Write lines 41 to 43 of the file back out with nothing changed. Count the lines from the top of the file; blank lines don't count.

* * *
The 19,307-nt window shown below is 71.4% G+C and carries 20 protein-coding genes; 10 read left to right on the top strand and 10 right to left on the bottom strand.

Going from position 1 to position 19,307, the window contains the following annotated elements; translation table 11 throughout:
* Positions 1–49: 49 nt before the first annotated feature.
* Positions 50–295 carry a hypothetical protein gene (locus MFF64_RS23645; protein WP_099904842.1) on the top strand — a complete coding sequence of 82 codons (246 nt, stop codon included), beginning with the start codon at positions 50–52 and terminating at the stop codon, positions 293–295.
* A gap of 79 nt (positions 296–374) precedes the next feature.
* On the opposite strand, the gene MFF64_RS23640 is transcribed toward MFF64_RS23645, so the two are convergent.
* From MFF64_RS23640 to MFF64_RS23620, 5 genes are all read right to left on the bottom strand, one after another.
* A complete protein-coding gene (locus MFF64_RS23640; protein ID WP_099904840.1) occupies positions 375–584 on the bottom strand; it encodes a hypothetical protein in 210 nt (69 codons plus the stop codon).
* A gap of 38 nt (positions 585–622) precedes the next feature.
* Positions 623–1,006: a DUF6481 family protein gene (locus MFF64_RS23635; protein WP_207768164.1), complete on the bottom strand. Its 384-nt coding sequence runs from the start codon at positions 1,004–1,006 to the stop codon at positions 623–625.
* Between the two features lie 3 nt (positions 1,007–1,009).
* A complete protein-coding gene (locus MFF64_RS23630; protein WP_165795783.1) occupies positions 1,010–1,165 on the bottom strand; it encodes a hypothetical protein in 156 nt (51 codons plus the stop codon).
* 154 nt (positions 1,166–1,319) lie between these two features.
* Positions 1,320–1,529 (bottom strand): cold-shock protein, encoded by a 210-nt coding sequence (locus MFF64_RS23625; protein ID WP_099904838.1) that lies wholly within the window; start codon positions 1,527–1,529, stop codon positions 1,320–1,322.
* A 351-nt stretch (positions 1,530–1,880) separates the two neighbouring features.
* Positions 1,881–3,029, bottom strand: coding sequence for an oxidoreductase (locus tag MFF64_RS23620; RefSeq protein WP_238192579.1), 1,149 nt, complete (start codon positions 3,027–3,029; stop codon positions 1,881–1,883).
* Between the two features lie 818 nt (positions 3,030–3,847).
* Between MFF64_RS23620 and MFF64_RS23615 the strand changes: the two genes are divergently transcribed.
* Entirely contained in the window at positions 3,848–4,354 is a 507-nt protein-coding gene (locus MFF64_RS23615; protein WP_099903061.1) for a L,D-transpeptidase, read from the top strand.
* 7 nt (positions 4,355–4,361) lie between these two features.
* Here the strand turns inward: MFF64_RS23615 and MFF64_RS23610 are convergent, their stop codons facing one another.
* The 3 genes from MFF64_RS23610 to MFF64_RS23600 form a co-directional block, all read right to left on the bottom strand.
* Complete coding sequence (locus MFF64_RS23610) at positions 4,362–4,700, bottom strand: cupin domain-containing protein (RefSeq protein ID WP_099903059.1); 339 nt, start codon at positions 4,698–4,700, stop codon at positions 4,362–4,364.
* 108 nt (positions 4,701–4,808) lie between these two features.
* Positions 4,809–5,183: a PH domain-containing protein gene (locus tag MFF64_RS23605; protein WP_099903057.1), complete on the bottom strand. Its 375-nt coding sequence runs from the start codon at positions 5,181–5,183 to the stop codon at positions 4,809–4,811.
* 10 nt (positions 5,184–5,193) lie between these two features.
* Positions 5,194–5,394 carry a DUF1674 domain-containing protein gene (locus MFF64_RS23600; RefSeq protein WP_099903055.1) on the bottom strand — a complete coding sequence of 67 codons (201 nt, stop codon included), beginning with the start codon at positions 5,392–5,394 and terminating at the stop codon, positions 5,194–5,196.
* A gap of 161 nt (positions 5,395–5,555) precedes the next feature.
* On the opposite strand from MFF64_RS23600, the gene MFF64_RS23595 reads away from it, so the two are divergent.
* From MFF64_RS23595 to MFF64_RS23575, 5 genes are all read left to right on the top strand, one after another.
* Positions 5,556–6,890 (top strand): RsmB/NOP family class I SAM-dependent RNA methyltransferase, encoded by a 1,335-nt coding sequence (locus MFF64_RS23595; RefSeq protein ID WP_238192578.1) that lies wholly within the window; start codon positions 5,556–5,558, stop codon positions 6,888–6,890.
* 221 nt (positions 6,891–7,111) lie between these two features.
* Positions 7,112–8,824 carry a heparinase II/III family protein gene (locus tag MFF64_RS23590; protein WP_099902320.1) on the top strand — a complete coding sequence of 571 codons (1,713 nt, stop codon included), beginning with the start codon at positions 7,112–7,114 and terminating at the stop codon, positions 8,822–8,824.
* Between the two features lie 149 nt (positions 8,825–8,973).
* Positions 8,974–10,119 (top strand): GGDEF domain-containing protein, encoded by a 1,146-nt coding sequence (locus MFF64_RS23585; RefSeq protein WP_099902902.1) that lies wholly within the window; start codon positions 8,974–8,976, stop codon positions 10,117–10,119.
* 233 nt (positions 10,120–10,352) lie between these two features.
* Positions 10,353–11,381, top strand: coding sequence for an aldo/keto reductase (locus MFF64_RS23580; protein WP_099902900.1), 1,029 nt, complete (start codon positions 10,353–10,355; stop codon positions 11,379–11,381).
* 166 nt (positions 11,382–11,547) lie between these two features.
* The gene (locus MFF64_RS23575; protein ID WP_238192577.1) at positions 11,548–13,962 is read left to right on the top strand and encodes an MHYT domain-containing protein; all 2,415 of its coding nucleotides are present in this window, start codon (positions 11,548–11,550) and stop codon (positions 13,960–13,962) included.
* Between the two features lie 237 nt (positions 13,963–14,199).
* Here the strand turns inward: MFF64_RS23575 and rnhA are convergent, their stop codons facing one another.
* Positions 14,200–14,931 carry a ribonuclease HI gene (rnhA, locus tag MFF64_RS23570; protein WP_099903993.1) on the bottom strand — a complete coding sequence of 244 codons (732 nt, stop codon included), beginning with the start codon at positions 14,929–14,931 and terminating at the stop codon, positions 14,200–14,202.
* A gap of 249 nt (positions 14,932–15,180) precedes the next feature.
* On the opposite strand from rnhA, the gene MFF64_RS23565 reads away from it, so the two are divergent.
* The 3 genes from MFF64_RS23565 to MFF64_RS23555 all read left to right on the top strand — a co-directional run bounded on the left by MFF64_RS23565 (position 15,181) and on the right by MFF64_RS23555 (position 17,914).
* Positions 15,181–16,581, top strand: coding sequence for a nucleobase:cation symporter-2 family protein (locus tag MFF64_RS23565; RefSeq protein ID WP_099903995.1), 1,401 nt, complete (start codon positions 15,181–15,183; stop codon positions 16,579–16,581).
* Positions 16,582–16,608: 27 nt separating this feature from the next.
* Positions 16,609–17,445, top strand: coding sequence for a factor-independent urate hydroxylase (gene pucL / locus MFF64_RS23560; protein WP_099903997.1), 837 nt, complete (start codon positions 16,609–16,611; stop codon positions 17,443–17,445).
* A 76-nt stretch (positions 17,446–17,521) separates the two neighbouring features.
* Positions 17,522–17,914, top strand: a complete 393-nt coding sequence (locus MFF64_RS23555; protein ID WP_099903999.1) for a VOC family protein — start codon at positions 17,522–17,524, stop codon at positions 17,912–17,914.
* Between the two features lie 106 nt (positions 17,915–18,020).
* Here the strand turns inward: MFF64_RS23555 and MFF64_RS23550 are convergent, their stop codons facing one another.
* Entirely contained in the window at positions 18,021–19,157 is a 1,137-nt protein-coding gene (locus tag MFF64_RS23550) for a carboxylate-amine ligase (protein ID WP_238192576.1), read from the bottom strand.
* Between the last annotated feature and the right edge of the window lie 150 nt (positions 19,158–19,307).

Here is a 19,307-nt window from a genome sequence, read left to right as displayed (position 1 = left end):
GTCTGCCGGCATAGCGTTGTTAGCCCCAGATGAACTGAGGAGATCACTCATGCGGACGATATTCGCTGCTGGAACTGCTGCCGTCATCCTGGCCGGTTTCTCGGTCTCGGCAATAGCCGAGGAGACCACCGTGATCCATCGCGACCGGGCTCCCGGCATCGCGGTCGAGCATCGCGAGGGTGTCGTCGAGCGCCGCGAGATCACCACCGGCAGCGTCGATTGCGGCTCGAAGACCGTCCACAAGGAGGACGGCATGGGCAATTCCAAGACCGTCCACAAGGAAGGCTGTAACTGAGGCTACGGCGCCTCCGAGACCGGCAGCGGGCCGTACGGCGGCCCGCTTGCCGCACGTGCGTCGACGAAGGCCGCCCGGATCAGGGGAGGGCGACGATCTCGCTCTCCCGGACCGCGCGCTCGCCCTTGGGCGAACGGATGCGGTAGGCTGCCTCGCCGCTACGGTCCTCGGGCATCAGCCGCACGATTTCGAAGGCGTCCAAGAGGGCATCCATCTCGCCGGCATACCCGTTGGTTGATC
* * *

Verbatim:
* Here the strand turns inward: MFF64_RS23575 and rnhA are convergent, their stop codons facing one another.
* Positions 14,200–14,931 carry a ribonuclease HI gene (rnhA, locus tag MFF64_RS23570; protein WP_099903993.1) on the bottom strand — a complete coding sequence of 244 codons (732 nt, stop codon included), beginning with the start codon at positions 14,929–14,931 and terminating at the stop codon, positions 14,200–14,202.
* A gap of 249 nt (positions 14,932–15,180) precedes the next feature.